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Mind

Professionalism as a Partial Antidote to Biased Reasoning

The IntersectionBy Chris MooneyMay 18, 2011 7:21 PM

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I've just come across a very thoughtful post from Zac Astin, from the Southern Cross Bioethics Institute in Adelaide, Australia. It's a reaction to the "argumentative theory of reason" that I discussed here before going on vacation. As a philosopher, Astin finds the theory believable, but also troubling, as it makes him out to be (in his words) an "evolutionary anomaly." But what's most valuable in the post is his pointing out why we're lucky to have such "anomalies":

In my experience, people who have studied philosophy or related disciplines are often bewildered by the confidence with which others take hold of a belief and assert it as truth; or alternatively, we are bemused by the hidden logic with which people “argue to win” or shift and change their positions so as to score points without any apparent concern for the truth. On the contrary, a philosopher should – to borrow a phrase – work out their knowledge in fear and trembling.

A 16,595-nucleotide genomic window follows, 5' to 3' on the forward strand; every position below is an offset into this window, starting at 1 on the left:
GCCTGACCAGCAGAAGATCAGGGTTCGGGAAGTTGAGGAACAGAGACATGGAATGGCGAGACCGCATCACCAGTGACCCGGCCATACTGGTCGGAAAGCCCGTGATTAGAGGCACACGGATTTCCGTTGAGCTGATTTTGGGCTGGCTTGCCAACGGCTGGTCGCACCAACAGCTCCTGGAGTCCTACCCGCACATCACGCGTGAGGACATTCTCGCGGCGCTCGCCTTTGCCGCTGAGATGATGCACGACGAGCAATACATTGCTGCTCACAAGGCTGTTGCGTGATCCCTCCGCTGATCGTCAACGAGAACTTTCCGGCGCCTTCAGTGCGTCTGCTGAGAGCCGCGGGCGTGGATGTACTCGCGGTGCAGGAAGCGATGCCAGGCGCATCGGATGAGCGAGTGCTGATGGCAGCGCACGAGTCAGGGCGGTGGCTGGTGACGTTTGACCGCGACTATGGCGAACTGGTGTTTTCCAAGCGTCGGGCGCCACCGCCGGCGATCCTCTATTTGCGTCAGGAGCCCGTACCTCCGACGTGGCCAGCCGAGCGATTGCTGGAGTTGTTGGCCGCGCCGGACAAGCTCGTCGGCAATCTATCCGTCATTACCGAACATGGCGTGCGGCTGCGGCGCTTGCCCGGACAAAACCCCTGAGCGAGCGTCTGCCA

Exactly. I've been meaning to say something about how, although we all are susceptible to "motivated reasoning," there are types of training that may make us less susceptible to at least some of the worst reasoning biases and errors. In journalism, for instance, you learn how to fact check--or at least, you're supposed to learn it. And believe you me, if fact checking exposes a falsehood then a good journalist will get it the hell out of the story. The interesting question is why. One might argue that journalism imparts a "habit of truth," but I think just as important is the awareness that if you get something important factually wrong, there may be consequences. You may be called out for it, having to answer not only to the public but to one's editors. Similarly, in philosophy, there are intellectual standards, enforced from the outside by one's peers. This is what leads one to construct one's arguments painstakingly. Because you know who is watching. A professional training, and the experiences that go along with it, can thus serve as a check on some reasoning biases--but there is no reason to think this is a complete defense. In an environment in which a journalist does not face dire consequences for getting it wrong--or, in which that journalist can claim that critics of his facts are just "biased"--journalistic fact checking may seriously suffer. Relatedly, in an environment in which media "balance" is the norm, your peers don't necessarily expect you to check facts as much as quote two different sides about what they are. Similarly, in an environment in which philosophers or thinkers are all supposed to adhere to some core views (for instance, a Christian college, an ideological think tank), you won't expect all ideas to be subjected to the same degree of withering doubt. And in an environment in which "scientists" (or before that, "natural philosophers") all believe the same thing--the geocentric theory, for instance--it will be very hard for someone to come along with new "anomalous" facts and initiate a paradigm shift. Clearly, then, the environment, and the intellectual peers, matter. This is why biased media channels and blog echo chambers can be so problematic--if the prevailing norms suggest it is okay to, say, swear and engage in personal attacks, then you are setting up a situation where traditional journalistic values (in this case, decorum) will quickly be eroded. Nobody's perfect when it comes to checking one's biases, then. But there's still such a thing as better and worse.

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